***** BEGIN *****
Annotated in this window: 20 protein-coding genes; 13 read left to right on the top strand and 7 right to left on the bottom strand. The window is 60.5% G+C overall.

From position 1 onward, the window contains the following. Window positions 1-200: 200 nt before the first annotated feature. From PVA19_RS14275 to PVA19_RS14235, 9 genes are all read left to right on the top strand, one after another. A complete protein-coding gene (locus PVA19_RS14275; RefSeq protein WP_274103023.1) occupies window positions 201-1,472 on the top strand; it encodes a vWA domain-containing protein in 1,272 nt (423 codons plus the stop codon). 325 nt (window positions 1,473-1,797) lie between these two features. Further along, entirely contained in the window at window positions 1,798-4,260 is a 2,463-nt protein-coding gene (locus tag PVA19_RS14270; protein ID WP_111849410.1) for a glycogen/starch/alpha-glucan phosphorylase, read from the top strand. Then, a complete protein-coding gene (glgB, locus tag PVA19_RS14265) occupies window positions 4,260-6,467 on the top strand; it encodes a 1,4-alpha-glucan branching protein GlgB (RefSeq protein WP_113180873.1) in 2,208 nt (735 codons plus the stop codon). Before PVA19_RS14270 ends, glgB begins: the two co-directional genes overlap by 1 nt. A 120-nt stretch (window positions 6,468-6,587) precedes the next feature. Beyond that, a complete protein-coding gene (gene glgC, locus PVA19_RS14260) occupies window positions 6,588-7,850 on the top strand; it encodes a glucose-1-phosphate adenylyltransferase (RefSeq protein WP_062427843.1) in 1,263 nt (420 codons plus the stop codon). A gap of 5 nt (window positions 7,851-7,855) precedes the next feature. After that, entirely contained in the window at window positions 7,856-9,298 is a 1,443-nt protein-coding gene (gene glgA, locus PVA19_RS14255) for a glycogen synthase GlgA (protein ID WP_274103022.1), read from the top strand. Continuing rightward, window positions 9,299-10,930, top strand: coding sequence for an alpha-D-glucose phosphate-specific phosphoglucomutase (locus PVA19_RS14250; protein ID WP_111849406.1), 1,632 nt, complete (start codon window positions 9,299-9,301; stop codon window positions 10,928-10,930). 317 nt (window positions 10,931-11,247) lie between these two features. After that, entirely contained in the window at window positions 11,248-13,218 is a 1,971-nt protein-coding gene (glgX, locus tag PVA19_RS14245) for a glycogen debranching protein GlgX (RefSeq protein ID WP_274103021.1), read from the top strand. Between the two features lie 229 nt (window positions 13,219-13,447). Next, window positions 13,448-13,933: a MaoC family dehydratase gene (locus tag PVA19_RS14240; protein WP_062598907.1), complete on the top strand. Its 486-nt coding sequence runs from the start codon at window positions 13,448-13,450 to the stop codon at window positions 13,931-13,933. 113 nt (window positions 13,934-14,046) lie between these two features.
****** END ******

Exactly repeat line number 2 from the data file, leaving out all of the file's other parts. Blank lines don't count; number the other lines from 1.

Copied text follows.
From position 1 onward, the window contains the following. Window positions 1-200: 200 nt before the first annotated feature. From PVA19_RS14275 to PVA19_RS14235, 9 genes are all read left to right on the top strand, one after another. A complete protein-coding gene (locus PVA19_RS14275; RefSeq protein WP_274103023.1) occupies window positions 201-1,472 on the top strand; it encodes a vWA domain-containing protein in 1,272 nt (423 codons plus the stop codon). 325 nt (window positions 1,473-1,797) lie between these two features. Further along, entirely contained in the window at window positions 1,798-4,260 is a 2,463-nt protein-coding gene (locus tag PVA19_RS14270; protein ID WP_111849410.1) for a glycogen/starch/alpha-glucan phosphorylase, read from the top strand. Then, a complete protein-coding gene (glgB, locus tag PVA19_RS14265) occupies window positions 4,260-6,467 on the top strand; it encodes a 1,4-alpha-glucan branching protein GlgB (RefSeq protein WP_113180873.1) in 2,208 nt (735 codons plus the stop codon). Before PVA19_RS14270 ends, glgB begins: the two co-directional genes overlap by 1 nt. A 120-nt stretch (window positions 6,468-6,587) precedes the next feature. Beyond that, a complete protein-coding gene (gene glgC, locus PVA19_RS14260) occupies window positions 6,588-7,850 on the top strand; it encodes a glucose-1-phosphate adenylyltransferase (RefSeq protein WP_062427843.1) in 1,263 nt (420 codons plus the stop codon). A gap of 5 nt (window positions 7,851-7,855) precedes the next feature. After that, entirely contained in the window at window positions 7,856-9,298 is a 1,443-nt protein-coding gene (gene glgA, locus PVA19_RS14255) for a glycogen synthase GlgA (protein ID WP_274103022.1), read from the top strand. Continuing rightward, window positions 9,299-10,930, top strand: coding sequence for an alpha-D-glucose phosphate-specific phosphoglucomutase (locus PVA19_RS14250; protein ID WP_111849406.1), 1,632 nt, complete (start codon window positions 9,299-9,301; stop codon window positions 10,928-10,930). 317 nt (window positions 10,931-11,247) lie between these two features. After that, entirely contained in the window at window positions 11,248-13,218 is a 1,971-nt protein-coding gene (glgX, locus tag PVA19_RS14245) for a glycogen debranching protein GlgX (RefSeq protein ID WP_274103021.1), read from the top strand. Between the two features lie 229 nt (window positions 13,219-13,447). Next, window positions 13,448-13,933: a MaoC family dehydratase gene (locus tag PVA19_RS14240; protein WP_062598907.1), complete on the top strand. Its 486-nt coding sequence runs from the start codon at window positions 13,448-13,450 to the stop codon at window positions 13,931-13,933. 113 nt (window positions 13,934-14,046) lie between these two features.